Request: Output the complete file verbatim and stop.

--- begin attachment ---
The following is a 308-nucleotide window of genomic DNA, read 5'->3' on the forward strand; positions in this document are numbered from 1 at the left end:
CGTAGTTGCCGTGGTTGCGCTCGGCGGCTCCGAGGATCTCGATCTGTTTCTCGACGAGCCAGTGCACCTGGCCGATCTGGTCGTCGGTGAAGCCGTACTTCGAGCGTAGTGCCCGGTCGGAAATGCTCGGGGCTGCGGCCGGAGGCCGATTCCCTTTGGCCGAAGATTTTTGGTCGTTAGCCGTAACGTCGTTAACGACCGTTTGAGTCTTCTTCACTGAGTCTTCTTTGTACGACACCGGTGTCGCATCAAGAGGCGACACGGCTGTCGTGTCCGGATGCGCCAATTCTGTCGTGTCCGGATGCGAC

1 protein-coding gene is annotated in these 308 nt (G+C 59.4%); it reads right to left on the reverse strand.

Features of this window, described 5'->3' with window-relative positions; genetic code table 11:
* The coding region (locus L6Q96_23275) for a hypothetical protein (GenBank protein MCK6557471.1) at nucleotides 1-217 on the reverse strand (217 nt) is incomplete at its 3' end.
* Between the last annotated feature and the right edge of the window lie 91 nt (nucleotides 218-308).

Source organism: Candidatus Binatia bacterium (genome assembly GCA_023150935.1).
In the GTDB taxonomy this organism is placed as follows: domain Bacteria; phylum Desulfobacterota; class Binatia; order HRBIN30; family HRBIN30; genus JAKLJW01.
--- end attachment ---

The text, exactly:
The following is a 308-nucleotide window of genomic DNA, read 5'->3' on the forward strand; positions in this document are numbered from 1 at the left end:
CGTAGTTGCCGTGGTTGCGCTCGGCGGCTCCGAGGATCTCGATCTGTTTCTCGACGAGCCAGTGCACCTGGCCGATCTGGTCGTCGGTGAAGCCGTACTTCGAGCGTAGTGCCCGGTCGGAAATGCTCGGGGCTGCGGCCGGAGGCCGATTCCCTTTGGCCGAAGATTTTTGGTCGTTAGCCGTAACGTCGTTAACGACCGTTTGAGTCTTCTTCACTGAGTCTTCTTTGTACGACACCGGTGTCGCATCAAGAGGCGACACGGCTGTCGTGTCCGGATGCGCCAATTCTGTCGTGTCCGGATGCGAC

1 protein-coding gene is annotated in these 308 nt (G+C 59.4%); it reads right to left on the reverse strand.

Features of this window, described 5'->3' with window-relative positions; genetic code table 11:
* The coding region (locus L6Q96_23275) for a hypothetical protein (GenBank protein MCK6557471.1) at nucleotides 1-217 on the reverse strand (217 nt) is incomplete at its 3' end.
* Between the last annotated feature and the right edge of the window lie 91 nt (nucleotides 218-308).

Source organism: Candidatus Binatia bacterium (genome assembly GCA_023150935.1).
In the GTDB taxonomy this organism is placed as follows: domain Bacteria; phylum Desulfobacterota; class Binatia; order HRBIN30; family HRBIN30; genus JAKLJW01.